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Iridion 3D

Score: 65%
ESRB: Everyone
Publisher: Majesco
Developer: Shin'en
Media: Cart/1
Players: 1
Genre: Miscellaneous

Graphics & Sound:

Iridion 3D looks sharper than any other game you'll find on the Gameboy Advance right now. Why is that? It's because the game uses a nice trick--looping animation--to make the world look much nicer than the GBA itself could show. Sure, you can tell that the graphics loop, but they definitely look nice. The enemies and debris are all scaled sprites, which is a nice and smooth effect, with none of the jerkiness that's usually in these sorts of pseudo-3D games.

The music comes out just as sharp as the graphics--chippy, solid, and matching the mood of the game. It reminded me of Axelay, not necessarily composition-wise; just the way that it feels. While the Gameboy Advance is still a little tinny, it's a vast improvement over the old Gameboy sound chip, and this game proves it. It sounds better with headphones, to be sure.


Gameplay:

Unfortunately, while the graphics and the sound are both top-notch in Iridion 3D, the gameplay is subpar at best and downright frustrating at worst. With a confusing 3D view, a severe lack of interesting weapons, and annoying controls, you'll find yourself longing for the better-balanced shooters of yore before you get very far into Iridion 3D.

The object of the game is identical to the object of every shooter you've ever played--destroy everything that moves, pick up power-ups, defeat bosses, save the universe. Whatever. The game makes uses of a 'flying into the screen' view which is reminiscent of Space Harrier. Things come out of the far-away centre and fly towards you; sometimes you have to dodge it, sometimes you need to shoot it.

There's a little bit more to the game, but that's almost everything there is to know. You have an energy meter that gets depleted as you get hit; different attacks do differing amounts of damage. You can regain energy by picking up power-ups inside the levels. You can also upgrade your weapons, although you probably won't even notice this happening until you've played the game a few times.

The levels themselves are generally straightforward affairs. You may have to dodge an occasional pillar of fire or zoom down a tunnel, but for the most part you have a big 'box' you can fly to the edges of [a la StarFox] and you wail on the trigger button, hoping to destroy the enemies. After you fly through a level, you'll encounter a boss, who has the inevitable sweet-spot that you must attack.

The problem is that it's just not fun. Your bullets never ever go where you want them to--they tend to aim towards the centre of the screen whether you like it or not, which can be amazingly frustrating when you have to clip an enemy that's close to you and moving around. The weapons themselves are uniformly unimpressive, and chances are good that you'll barely be able to distinguish between them. You die too easily, and this mostly comes from the fact that you really can't tell how far away things are, and it's very easy to collide into them without thinking you will.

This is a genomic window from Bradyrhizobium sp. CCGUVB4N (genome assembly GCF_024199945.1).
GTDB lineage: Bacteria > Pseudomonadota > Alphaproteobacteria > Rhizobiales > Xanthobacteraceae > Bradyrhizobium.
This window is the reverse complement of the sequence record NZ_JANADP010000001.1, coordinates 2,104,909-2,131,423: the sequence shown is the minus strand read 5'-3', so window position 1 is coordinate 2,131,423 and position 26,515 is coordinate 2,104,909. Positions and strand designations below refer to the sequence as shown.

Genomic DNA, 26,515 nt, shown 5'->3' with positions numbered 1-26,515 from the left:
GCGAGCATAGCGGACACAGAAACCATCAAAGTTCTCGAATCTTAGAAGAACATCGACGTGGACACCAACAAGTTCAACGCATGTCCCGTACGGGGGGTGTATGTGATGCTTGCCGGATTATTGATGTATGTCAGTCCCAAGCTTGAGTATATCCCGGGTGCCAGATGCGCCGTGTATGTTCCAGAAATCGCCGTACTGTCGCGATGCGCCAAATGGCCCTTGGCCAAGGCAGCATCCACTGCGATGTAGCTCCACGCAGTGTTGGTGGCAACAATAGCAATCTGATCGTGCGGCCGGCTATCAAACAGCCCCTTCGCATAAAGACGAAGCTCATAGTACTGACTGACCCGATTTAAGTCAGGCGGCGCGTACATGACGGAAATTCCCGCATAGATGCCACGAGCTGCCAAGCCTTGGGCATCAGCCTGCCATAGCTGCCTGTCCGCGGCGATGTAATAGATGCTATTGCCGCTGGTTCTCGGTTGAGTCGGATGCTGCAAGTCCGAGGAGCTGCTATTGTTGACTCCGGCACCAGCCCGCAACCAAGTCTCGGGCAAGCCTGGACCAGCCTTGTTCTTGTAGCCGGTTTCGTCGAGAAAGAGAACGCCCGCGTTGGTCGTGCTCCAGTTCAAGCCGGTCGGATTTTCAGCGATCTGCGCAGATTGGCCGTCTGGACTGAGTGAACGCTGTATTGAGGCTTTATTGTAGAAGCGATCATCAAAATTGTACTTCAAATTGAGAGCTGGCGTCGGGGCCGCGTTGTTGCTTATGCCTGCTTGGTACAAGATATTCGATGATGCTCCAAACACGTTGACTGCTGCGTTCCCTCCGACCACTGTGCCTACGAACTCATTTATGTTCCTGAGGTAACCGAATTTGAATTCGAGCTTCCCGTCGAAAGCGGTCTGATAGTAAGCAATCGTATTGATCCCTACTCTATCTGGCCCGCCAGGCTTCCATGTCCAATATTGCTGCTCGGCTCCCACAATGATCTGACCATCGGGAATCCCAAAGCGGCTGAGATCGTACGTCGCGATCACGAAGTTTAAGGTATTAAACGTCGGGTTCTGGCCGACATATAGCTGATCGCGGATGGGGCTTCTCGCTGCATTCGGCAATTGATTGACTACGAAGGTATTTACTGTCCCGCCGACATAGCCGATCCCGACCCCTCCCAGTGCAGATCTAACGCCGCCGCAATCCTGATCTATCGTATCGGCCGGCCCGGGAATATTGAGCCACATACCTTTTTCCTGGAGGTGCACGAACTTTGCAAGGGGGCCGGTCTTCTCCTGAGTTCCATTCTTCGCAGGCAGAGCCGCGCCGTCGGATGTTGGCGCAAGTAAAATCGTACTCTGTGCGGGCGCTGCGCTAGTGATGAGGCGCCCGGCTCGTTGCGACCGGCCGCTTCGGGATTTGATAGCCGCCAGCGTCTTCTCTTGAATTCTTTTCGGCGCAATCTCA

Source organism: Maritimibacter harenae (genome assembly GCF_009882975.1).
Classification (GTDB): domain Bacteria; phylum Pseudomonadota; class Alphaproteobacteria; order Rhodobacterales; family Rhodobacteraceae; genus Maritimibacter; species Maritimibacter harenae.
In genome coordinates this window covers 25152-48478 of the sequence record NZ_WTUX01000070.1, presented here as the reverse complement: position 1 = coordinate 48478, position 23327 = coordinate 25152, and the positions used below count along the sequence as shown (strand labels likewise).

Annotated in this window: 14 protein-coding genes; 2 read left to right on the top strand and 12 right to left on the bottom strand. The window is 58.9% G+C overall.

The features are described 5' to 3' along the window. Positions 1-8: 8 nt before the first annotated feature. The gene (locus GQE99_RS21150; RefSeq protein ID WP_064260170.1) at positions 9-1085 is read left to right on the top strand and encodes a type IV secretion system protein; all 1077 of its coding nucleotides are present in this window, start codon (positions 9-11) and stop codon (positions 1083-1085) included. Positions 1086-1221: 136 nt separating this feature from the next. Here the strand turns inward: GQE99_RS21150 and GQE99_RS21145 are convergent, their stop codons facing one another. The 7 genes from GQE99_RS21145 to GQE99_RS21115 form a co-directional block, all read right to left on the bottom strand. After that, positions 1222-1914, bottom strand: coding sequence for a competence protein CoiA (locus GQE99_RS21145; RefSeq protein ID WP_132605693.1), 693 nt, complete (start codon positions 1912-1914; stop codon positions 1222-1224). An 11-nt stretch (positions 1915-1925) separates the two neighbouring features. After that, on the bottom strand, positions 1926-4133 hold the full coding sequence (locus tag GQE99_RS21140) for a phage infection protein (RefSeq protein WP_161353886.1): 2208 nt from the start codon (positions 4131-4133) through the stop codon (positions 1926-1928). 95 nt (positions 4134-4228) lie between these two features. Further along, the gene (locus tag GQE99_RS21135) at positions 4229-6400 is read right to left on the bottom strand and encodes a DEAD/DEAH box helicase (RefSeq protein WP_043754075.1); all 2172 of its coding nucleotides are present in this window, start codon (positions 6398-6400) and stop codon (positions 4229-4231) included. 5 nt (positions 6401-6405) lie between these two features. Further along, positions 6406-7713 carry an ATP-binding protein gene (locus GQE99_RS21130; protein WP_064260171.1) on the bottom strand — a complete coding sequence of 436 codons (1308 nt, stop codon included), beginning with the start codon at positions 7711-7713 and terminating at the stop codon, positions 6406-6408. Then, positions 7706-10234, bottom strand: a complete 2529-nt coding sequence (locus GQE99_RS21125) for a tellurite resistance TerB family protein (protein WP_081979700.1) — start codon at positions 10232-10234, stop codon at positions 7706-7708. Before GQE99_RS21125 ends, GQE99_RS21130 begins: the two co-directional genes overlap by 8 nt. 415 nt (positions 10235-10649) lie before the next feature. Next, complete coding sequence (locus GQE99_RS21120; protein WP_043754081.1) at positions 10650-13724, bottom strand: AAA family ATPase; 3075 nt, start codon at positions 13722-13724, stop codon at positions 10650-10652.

Difficulty:

Iridion 3D is challenging, but the difficulty comes more from the annoying limitations the game puts on you--no 'bombs', no really interesting weapons, and the fact that you can never tell when something's going to hit you. The challenge is purely artificial, which is very frustrating. Sure, you can make it through the levels if you persevere, but will you even bother? Doubtful.

Game Mechanics:

You use the D-Pad to move, and the B button to shoot. Really. That's it. No switching of weapons, no special attacks, just firing straight ahead. The game never gets beyond this sort of 'intro level shooter' style, which definitely hurts the experience. More painful than the lack of weapon complexity is the handicap given to you because of the confusing perspective. I regularly thought I was dodging bullets and enemies when in fact I collided with them; the fact that you obstruct the view of the enemies you're trying to kill doesn't help much either. The 'menu', such as it is, is easy to navigate. [And cool, too.]

Iridion 3D may look pretty, and it may sound pretty, but once you sit down and play with it for a while, you'll realize that the game itself is not pretty at all. Repetitive, unoriginal, and downright annoying, Iridion 3D promises good things but only delivers on the presentation. There's just not enough variety or excitement here to make it worth trudging through.


-Sunfall to-Ennien, GameVortex Communications
AKA Phil Bordelon

Nintendo GameBoy Advance Earthworm Jim Nintendo GameBoy Advance Pac-Man Collection

 
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